Get a glimpse inside Paul Cooke's e-book "The definitive guide to Windows 2000 security" with this series of book excerpts, courtesy of Realtimepublishers.com. This excerpt is from Chapter 5, "Configuring access control." Click for the book excerpt series or get the full e-book.
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The final piece in Windows 2000's access control puzzle is the access token. As I explained earlier, each thread that is launched on your behalf during your logon session receives a copy of your logon session access token. As a result, Windows 2000 can always look at the access token of a thread and know which security principal it's running on behalf of. A Windows 2000 access token consists of the following information:
- User SID -- The SID for the user that is assigned this access token.
- Group SIDs -- The list of SIDs for every security group that contains the user; includes the list of SIDs from the user's SID-History attribute, if present.
- Privileges -- The list of privileges that the user has been granted on the local computer.
- Owner SID -- The SID for the user who becomes the default owner of an object that is either newly created or has been taken ownership of (typically the same as the User SID value).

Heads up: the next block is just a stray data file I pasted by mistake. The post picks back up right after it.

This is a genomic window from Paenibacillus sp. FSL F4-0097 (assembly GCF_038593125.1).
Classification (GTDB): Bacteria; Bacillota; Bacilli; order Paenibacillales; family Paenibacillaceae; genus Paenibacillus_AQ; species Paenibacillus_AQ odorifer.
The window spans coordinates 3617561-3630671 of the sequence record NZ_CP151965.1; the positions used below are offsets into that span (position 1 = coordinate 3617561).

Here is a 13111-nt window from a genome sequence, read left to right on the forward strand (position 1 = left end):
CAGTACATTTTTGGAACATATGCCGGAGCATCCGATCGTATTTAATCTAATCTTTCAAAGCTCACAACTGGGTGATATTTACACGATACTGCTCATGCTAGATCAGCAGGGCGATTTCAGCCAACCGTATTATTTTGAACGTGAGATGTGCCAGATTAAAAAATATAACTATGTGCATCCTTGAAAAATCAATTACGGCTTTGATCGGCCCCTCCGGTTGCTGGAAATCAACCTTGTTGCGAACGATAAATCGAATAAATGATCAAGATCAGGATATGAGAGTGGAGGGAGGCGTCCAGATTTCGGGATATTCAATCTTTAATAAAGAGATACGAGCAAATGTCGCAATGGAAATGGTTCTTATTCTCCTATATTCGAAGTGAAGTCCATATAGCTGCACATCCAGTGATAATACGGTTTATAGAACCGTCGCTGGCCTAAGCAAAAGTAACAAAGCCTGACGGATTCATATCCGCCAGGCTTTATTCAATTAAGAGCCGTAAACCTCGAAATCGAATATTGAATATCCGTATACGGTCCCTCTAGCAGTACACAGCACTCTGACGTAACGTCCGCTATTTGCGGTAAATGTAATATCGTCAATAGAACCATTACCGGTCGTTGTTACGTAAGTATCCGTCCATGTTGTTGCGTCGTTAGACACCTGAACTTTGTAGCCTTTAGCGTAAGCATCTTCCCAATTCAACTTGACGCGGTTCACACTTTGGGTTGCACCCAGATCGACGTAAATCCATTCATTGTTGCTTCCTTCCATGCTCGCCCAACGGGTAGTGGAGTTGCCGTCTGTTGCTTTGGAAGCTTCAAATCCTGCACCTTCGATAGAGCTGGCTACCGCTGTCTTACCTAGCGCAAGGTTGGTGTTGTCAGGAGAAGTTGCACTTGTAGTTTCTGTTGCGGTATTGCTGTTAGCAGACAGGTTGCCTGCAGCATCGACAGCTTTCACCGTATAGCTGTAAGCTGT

- Primary Group -- The SID for the user's primary group (remember, it's only used for the POSIX subsystem).
- DACL -- A default set of permissions that Windows 2000 applies to objects that are created by the user if no other access control information is available.
- Source -- The authenticating entity that caused the access token to be created.
- Type -- A flag that indicates whether this access token is a primary access token or an impersonation access token.
- Impersonation Level -- The extent to which a service can assume the security context of a client that is represented by this access token.
- Statistics -- Some statistical information about this access token.
- Restricting SIDs A list of SIDs added to the token to create a restricted token.
- Session ID -- An indication of whether the access token is associated with a Terminal Services user session.
Most of these values make sense, at least until you get to the Type field. The Type, Impersonation Level, and Restricting SIDs fields are all involved in creating impersonation access tokens and restricted access tokens. These are the topics of the next two sections.
Click for the next excerpt in this series: Impersonation